Mitt Romney’s Space Plan: After the Election, Figure Out Some Better Goals Than Obama’s

The Republican nominee for president calls for a more coherent strategy in space, without actually providing one.

Republican presidential hopeful Mitt Romney has unveiled his position on space issues and laid out his roadmap for NASA and the strengthening of America’s role in space. His stance on American space policy probably won’t surprise you. At the very top of Romney’s list of American space science priorities is: Hasn’t Obama done a horrible job with the space program?

In a white paper released this week titled titled “Securing U.S. Leadership in Space,” Romney does make some strong points about NASA and the American space program, though they are probably things we all agree upon. “Space is vital to our national interests” (agreed), Obama’s space policy is disjointed and unclear (okay, we’ll concede the point for now), and NASA needs a set of coherent, practical goals and that are clearly prioritized (also agreed).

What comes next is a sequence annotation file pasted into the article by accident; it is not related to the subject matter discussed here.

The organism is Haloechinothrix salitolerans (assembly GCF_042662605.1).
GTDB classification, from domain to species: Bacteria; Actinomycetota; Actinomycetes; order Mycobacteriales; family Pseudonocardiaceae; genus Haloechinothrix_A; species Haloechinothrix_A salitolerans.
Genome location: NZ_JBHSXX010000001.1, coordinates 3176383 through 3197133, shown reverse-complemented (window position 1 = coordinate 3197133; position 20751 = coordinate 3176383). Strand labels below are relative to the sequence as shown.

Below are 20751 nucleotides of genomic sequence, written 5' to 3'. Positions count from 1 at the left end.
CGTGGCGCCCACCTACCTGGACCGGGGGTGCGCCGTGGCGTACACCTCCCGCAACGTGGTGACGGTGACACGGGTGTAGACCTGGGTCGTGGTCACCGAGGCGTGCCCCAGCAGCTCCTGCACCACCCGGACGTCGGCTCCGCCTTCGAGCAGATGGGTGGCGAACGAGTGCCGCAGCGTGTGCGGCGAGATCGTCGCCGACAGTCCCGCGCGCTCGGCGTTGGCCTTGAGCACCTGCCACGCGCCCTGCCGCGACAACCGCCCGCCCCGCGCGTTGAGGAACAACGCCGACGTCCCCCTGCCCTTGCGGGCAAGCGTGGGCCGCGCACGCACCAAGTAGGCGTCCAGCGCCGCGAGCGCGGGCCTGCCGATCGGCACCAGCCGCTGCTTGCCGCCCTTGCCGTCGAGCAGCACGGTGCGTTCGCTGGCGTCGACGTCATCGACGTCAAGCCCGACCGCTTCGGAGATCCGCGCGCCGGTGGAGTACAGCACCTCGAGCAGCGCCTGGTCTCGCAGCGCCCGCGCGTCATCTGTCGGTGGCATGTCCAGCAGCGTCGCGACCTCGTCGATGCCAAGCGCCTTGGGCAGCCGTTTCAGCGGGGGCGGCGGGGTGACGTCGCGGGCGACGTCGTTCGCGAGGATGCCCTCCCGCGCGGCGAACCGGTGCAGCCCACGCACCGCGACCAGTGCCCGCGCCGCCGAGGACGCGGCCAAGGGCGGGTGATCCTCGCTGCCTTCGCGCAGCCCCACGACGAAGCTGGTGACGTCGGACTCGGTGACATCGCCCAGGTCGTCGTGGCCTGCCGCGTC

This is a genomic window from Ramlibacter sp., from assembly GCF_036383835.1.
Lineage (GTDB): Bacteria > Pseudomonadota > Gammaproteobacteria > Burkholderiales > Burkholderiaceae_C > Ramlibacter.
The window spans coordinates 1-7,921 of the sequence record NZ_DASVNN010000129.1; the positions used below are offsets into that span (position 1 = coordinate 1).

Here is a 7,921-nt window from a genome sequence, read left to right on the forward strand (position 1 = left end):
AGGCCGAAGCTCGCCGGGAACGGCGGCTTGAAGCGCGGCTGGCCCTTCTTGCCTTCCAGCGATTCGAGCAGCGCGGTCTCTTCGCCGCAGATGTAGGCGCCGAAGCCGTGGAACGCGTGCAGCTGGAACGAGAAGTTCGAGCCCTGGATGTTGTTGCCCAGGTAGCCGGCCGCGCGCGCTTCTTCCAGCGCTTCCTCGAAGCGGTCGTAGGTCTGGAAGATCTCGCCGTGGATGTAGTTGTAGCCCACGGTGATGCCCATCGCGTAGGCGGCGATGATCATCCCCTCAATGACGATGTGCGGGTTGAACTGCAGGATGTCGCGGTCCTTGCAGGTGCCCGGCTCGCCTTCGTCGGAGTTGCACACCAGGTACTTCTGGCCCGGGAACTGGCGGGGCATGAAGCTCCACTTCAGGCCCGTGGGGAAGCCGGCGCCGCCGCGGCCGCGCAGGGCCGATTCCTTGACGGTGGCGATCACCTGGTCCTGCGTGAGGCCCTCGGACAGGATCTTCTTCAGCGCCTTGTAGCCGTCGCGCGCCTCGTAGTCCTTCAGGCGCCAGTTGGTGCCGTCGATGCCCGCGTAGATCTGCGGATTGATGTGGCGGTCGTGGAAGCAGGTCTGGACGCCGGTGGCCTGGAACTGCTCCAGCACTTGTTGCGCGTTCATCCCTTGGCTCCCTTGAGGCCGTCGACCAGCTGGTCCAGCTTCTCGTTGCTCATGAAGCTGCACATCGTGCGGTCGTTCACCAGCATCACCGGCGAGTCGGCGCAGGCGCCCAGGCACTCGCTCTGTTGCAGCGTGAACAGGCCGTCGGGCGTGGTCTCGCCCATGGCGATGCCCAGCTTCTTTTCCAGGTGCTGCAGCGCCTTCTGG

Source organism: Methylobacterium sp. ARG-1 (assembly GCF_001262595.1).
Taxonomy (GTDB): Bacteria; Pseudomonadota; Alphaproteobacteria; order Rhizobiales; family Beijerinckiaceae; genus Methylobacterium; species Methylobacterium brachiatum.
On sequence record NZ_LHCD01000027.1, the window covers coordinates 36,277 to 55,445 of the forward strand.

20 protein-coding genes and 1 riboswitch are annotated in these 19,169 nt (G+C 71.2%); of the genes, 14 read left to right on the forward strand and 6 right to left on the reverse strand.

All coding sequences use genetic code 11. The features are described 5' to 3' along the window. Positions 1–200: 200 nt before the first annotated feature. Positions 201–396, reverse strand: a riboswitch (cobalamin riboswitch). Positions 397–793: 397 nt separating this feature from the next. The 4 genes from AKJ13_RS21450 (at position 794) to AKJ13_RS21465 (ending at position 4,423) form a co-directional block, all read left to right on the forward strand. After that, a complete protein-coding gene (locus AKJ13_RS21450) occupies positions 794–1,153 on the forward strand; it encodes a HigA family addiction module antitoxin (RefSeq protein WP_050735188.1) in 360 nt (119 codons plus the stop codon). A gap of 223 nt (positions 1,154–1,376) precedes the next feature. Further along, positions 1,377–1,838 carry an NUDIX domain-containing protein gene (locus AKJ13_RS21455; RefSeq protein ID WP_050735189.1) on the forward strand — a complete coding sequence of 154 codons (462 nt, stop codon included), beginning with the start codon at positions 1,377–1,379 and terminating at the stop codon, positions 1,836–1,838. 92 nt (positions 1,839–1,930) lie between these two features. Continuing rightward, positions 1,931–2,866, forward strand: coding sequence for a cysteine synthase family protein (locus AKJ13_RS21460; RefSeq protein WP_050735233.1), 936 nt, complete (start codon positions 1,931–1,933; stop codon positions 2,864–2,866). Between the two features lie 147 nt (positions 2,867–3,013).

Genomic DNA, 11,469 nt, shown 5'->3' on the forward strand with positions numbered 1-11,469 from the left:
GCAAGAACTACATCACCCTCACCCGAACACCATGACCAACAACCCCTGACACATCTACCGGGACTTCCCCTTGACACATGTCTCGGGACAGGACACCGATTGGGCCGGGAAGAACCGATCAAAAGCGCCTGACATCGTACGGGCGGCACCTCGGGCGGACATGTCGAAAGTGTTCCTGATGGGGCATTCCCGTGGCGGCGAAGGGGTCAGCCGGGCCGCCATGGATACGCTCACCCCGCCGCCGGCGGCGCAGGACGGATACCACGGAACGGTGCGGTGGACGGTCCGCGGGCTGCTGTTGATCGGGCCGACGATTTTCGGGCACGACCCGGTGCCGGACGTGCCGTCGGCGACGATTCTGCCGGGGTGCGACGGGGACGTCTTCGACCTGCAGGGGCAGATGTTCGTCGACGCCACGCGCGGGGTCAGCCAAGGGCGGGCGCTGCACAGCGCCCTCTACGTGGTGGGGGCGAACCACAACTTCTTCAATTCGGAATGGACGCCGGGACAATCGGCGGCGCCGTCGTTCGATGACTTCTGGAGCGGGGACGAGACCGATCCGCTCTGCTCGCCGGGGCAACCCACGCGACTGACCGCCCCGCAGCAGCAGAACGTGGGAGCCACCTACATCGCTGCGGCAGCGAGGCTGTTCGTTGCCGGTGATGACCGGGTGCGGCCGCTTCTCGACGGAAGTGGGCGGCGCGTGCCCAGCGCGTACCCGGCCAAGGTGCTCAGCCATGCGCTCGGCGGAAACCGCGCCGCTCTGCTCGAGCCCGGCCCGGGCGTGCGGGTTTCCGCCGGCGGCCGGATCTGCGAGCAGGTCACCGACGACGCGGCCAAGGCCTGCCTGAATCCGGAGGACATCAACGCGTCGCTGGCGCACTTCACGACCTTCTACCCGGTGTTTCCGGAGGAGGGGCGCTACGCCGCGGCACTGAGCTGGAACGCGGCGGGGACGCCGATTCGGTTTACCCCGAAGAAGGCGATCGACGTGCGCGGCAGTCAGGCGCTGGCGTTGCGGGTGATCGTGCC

What this policy paper fails to do is provide a coherent list of practical goals, or to list any tangible priorities. “President Obama has failed to deliver a coherent policy for human space exploration and space security” the paper reads, just three paragraphs in. The paper pledges that Romney will reverse this course and “set a clear roadmap for space exploration,” though it seems he plans to figure out what this roadmap will look like sometime after the election.

For it’s lack of a clear path for the next four years, however, it is not short of criticism of the past four years of space policy leadership. Far longer than the section titled “The Future of the U.S. Space Program” is the section immediately following, titled “President Obama’s Failure,” in which the Romney team even quotes a certain consumer science publication (somewhat out of context) to argue that on Obama’s watch the federal government has lacked vision and leadership, broken promises to the state of Florida, and otherwise ruined space forever with the cancellation of the Constellation program.

So what would a Romney presidency bring to the table instead? Again, assurances are vague. Romney supports commercial space (so does Obama, so that’s a wash). And a Republican White House would push hard for international collaboration in achieving America’s space goals (which will be named later). In fact, the paper really only makes a couple of things absolutely clear: First, NASA doesn’t need more money to be more effective, and it won’t get any from Romney-Ryan. And secondly, what NASA really needs is Mitt Romney. Or at least not Obama.

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